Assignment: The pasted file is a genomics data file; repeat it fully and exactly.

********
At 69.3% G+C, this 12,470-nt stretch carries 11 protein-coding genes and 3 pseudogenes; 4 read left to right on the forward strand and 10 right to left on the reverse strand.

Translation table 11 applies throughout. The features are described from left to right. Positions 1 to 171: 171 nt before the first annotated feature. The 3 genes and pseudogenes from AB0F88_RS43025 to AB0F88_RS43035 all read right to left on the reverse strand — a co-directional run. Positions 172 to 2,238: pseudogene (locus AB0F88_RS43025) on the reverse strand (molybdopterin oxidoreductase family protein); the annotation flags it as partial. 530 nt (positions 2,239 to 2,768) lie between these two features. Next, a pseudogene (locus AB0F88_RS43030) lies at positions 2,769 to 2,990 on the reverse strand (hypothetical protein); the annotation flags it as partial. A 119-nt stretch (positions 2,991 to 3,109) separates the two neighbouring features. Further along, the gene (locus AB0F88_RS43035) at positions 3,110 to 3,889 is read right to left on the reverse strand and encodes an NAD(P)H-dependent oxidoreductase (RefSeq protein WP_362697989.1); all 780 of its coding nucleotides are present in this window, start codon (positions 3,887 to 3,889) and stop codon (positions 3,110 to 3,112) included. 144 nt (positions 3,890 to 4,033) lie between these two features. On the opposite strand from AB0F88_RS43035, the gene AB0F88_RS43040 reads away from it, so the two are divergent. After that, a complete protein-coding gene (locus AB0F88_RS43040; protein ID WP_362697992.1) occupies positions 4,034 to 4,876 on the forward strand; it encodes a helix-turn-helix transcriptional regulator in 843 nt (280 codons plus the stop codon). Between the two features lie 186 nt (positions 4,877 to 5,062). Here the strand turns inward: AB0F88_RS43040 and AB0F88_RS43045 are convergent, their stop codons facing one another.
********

At 69.3% G+C, this 12,470-nt stretch carries 11 protein-coding genes and 3 pseudogenes; 4 read left to right on the forward strand and 10 right to left on the reverse strand.

Translation table 11 applies throughout. The features are described from left to right. Positions 1 to 171: 171 nt before the first annotated feature. The 3 genes and pseudogenes from AB0F88_RS43025 to AB0F88_RS43035 all read right to left on the reverse strand — a co-directional run. Positions 172 to 2,238: pseudogene (locus AB0F88_RS43025) on the reverse strand (molybdopterin oxidoreductase family protein); the annotation flags it as partial. 530 nt (positions 2,239 to 2,768) lie between these two features. Next, a pseudogene (locus AB0F88_RS43030) lies at positions 2,769 to 2,990 on the reverse strand (hypothetical protein); the annotation flags it as partial. A 119-nt stretch (positions 2,991 to 3,109) separates the two neighbouring features. Further along, the gene (locus AB0F88_RS43035) at positions 3,110 to 3,889 is read right to left on the reverse strand and encodes an NAD(P)H-dependent oxidoreductase (RefSeq protein WP_362697989.1); all 780 of its coding nucleotides are present in this window, start codon (positions 3,887 to 3,889) and stop codon (positions 3,110 to 3,112) included. 144 nt (positions 3,890 to 4,033) lie between these two features. On the opposite strand from AB0F88_RS43035, the gene AB0F88_RS43040 reads away from it, so the two are divergent. After that, a complete protein-coding gene (locus AB0F88_RS43040; protein ID WP_362697992.1) occupies positions 4,034 to 4,876 on the forward strand; it encodes a helix-turn-helix transcriptional regulator in 843 nt (280 codons plus the stop codon). Between the two features lie 186 nt (positions 4,877 to 5,062). Here the strand turns inward: AB0F88_RS43040 and AB0F88_RS43045 are convergent, their stop codons facing one another.